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The Four Freedoms returned and re-imagined
December 31, 2020 @ 10:00 am - 5:00 pm
An event every week that begins at 10:00 am on Sunday, Monday, Thursday, Friday and Saturday, repeating until January 17, 2021
The first comprehensive exhibition on Norman Rockwell’s depictions of Franklin D. Roosevelt’s Four Freedoms — Freedom of Speech, Freedom of Worship, Freedom from Fear and Freedom from Want — is returning to New England this fall after a six-city international tour with two new companion shows, Reimagining the Four Freedoms and the Unity Project.
Norman Rockwell: Imagining Freedom explores how the 1943 paintings came to be embraced by millions of Americans, providing crucial aid to the War effort and taking their place among the most indelible images in the history of American art. The power of images to shape cultural narratives is revealed in this exhibition, which invites viewers to trace the origins and legacy of the Four Freedoms from the trials of the Great Depression and World War II to the Civil Rights movement of the 1960s, and the call for freedom today across racial, gender, ethnic, and religious lines.
Curated by James J. Kimble, Ph.D. of Seton Hall University and Stephanie Haboush Plunkett, the Museum’s Deputy Director and Chief Curator, Imagining Freedom encourages conversation about many of the country’s most pressing social concerns and invites visitors to consider how the country can unite in the creation of a more humane world. The exhibition also encourages reflection on what the Four Freedoms mean in today’s social, political and cultural landscape.
More than 40 Rockwell artworks are joined by paintings, drawings, photography, artifacts, and writings from artists across the decades in the expression of freedom, including Dorothea Lange, Gordon Parks, Arthur Rothstein, Mead Schaeffer, Arthur Szyk, Martha Sawyers, Langston Hughes, Thomas Lea, Boris Artzybasheff, and Denys Wortman, among others.
Reimagining the Four Freedoms, a multi-media exhibition component, presents new perspectives by 38 contemporary artists who explore society’s hopes and aspirations for a free and just world. Highlighted among them, Maurice Pops Peterson has created a vision for a new age.
In The Unity Project, acclaimed artists Mai Ly Degnan, Rudy Gutierrez, Anita Kunz, Tim O’Brien, Whitney Sherman and Yuko Shimizu offer a series of original poster illustrations commissioned by the Museum by to inspire Americans to exercise their rights by voting in the upcoming national election and to establish a camaraderie of unity and belonging among all Americans.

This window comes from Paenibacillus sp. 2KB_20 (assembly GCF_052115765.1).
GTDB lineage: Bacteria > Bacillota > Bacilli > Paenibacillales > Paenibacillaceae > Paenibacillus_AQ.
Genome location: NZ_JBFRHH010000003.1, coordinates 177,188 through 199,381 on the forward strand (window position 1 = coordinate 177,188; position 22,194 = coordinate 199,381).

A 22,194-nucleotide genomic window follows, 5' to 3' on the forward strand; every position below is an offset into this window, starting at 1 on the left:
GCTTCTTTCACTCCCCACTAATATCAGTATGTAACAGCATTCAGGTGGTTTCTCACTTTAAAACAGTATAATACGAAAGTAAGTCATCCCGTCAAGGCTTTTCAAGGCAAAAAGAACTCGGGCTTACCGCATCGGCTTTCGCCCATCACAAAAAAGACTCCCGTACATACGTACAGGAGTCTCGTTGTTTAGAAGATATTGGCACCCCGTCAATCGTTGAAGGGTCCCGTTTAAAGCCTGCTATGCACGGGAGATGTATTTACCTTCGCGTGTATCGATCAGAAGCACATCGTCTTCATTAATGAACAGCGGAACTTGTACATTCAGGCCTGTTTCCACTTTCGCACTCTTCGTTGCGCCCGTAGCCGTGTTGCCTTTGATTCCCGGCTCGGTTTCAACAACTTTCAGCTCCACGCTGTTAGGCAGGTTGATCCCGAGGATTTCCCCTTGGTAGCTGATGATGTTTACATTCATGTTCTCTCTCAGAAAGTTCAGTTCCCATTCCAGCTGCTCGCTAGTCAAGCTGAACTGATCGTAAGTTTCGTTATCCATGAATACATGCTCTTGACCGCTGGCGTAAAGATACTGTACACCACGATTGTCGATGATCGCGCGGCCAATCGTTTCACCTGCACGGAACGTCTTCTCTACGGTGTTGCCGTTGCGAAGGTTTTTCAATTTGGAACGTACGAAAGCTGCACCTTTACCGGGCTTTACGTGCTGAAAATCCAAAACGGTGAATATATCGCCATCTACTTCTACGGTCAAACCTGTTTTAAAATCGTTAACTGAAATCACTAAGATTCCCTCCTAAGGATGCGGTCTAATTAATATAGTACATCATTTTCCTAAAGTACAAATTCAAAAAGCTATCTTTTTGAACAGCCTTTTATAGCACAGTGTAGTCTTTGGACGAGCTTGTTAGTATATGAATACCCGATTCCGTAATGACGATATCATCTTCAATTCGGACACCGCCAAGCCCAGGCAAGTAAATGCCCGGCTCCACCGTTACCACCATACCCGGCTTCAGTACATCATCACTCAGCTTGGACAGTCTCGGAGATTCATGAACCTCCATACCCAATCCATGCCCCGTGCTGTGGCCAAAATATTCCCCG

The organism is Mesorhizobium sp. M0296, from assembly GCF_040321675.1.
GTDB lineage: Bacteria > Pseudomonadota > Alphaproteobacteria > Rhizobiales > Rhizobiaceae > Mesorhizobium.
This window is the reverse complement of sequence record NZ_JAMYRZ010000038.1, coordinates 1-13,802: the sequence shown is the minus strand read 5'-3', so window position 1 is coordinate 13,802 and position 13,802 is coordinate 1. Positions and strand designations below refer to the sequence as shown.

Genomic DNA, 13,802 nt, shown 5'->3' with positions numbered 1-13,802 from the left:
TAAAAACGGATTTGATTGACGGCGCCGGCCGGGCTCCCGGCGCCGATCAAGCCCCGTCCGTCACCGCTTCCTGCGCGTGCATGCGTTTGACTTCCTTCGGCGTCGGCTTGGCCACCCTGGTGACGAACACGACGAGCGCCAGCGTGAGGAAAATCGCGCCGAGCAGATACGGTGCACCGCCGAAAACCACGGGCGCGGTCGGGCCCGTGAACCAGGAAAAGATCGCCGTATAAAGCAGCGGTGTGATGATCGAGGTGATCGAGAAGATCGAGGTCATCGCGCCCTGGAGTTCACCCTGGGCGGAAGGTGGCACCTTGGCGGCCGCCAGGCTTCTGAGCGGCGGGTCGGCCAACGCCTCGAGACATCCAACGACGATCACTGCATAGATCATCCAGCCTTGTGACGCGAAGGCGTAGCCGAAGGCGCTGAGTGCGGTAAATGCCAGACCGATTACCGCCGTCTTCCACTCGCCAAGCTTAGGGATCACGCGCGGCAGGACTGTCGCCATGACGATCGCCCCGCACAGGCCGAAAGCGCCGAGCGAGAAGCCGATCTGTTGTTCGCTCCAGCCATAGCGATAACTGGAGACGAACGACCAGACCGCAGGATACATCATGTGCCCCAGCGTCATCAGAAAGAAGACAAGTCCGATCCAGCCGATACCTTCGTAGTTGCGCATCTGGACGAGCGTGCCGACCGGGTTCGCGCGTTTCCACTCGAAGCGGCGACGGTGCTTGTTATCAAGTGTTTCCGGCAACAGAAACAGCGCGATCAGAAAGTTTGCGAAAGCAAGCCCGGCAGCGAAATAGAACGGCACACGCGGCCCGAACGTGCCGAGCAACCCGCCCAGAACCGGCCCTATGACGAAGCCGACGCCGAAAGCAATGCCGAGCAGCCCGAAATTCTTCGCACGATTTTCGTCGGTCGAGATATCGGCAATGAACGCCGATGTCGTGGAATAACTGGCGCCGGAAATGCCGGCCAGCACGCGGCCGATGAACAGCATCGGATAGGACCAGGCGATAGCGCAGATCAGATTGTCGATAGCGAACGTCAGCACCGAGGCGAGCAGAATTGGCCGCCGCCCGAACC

The Unity Project’s six compelling illustrations reflect each artist’s personal voice and showcase a diverse range of artistic approach to create motivational art through illustrated posters and imagery.
“In this piece, I wanted to illustrate a scene of strong women performing their civic duty of voting in this time of utmost uncertainty,” said artist Mai Ly Degnan. “Using colorful masks, I wanted to illustrate women “defending democracy,” highlighting and acknowledging the fact that we are in the midst of an unprecedented pandemic. The word VOTE on the individual masks is there to symbolize this is not the time to be silent or sit this one out. With the world in chaos, as a nation we have no choice.”
“I wanted to create a poster that is unapologetically American, powerful and hopeful. This is a portrait of a contemporary woman of color as a Lady Liberty Superheroine,” said artist Yuko Shimizu.
“When thinking about voting today, I’m mindful of the need to be vigilant, to make the effort on all election contests local to federal, and to the energetic beauty that comes from everyone doing their part to be good citizens,” said artist Whitney Sherman. “To vote means to participate in the experiment of democracy, an experiment that doesn’t continue on its own. It needs each and every one of us to exist.”